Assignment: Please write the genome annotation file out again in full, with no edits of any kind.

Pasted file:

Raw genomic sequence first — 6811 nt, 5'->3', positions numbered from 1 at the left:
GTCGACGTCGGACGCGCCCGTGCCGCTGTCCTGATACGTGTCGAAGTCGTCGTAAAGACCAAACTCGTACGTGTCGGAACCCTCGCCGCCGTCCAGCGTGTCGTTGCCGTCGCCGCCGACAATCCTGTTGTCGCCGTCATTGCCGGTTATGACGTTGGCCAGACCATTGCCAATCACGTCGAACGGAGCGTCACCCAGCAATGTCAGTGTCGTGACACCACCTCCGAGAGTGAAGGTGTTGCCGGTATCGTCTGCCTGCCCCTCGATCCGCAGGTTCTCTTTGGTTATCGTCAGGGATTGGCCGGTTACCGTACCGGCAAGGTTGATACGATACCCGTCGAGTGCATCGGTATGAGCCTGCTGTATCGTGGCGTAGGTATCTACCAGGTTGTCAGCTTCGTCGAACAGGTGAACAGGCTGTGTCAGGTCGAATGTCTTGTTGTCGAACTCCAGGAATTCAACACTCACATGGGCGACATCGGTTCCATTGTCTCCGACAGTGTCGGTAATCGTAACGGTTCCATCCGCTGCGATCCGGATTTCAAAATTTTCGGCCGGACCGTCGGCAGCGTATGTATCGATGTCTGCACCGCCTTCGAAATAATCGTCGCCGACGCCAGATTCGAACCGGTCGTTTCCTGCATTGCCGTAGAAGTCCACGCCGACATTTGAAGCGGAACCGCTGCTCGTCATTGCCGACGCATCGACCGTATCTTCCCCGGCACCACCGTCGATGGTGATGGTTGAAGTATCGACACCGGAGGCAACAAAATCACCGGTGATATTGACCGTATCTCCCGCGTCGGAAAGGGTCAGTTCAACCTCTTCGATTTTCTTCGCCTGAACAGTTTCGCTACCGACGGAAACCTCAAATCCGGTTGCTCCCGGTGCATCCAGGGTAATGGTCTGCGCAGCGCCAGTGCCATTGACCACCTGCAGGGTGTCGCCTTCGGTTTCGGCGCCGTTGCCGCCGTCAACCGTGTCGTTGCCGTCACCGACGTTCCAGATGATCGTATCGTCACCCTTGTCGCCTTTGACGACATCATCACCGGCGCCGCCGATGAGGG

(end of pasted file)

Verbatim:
Raw genomic sequence first — 6811 nt, 5'->3', positions numbered from 1 at the left:
GTCGACGTCGGACGCGCCCGTGCCGCTGTCCTGATACGTGTCGAAGTCGTCGTAAAGACCAAACTCGTACGTGTCGGAACCCTCGCCGCCGTCCAGCGTGTCGTTGCCGTCGCCGCCGACAATCCTGTTGTCGCCGTCATTGCCGGTTATGACGTTGGCCAGACCATTGCCAATCACGTCGAACGGAGCGTCACCCAGCAATGTCAGTGTCGTGACACCACCTCCGAGAGTGAAGGTGTTGCCGGTATCGTCTGCCTGCCCCTCGATCCGCAGGTTCTCTTTGGTTATCGTCAGGGATTGGCCGGTTACCGTACCGGCAAGGTTGATACGATACCCGTCGAGTGCATCGGTATGAGCCTGCTGTATCGTGGCGTAGGTATCTACCAGGTTGTCAGCTTCGTCGAACAGGTGAACAGGCTGTGTCAGGTCGAATGTCTTGTTGTCGAACTCCAGGAATTCAACACTCACATGGGCGACATCGGTTCCATTGTCTCCGACAGTGTCGGTAATCGTAACGGTTCCATCCGCTGCGATCCGGATTTCAAAATTTTCGGCCGGACCGTCGGCAGCGTATGTATCGATGTCTGCACCGCCTTCGAAATAATCGTCGCCGACGCCAGATTCGAACCGGTCGTTTCCTGCATTGCCGTAGAAGTCCACGCCGACATTTGAAGCGGAACCGCTGCTCGTCATTGCCGACGCATCGACCGTATCTTCCCCGGCACCACCGTCGATGGTGATGGTTGAAGTATCGACACCGGAGGCAACAAAATCACCGGTGATATTGACCGTATCTCCCGCGTCGGAAAGGGTCAGTTCAACCTCTTCGATTTTCTTCGCCTGAACAGTTTCGCTACCGACGGAAACCTCAAATCCGGTTGCTCCCGGTGCATCCAGGGTAATGGTCTGCGCAGCGCCAGTGCCATTGACCACCTGCAGGGTGTCGCCTTCGGTTTCGGCGCCGTTGCCGCCGTCAACCGTGTCGTTGCCGTCACCGACGTTCCAGATGATCGTATCGTCACCCTTGTCGCCTTTGACGACATCATCACCGGCGCCGCCGATGAGGG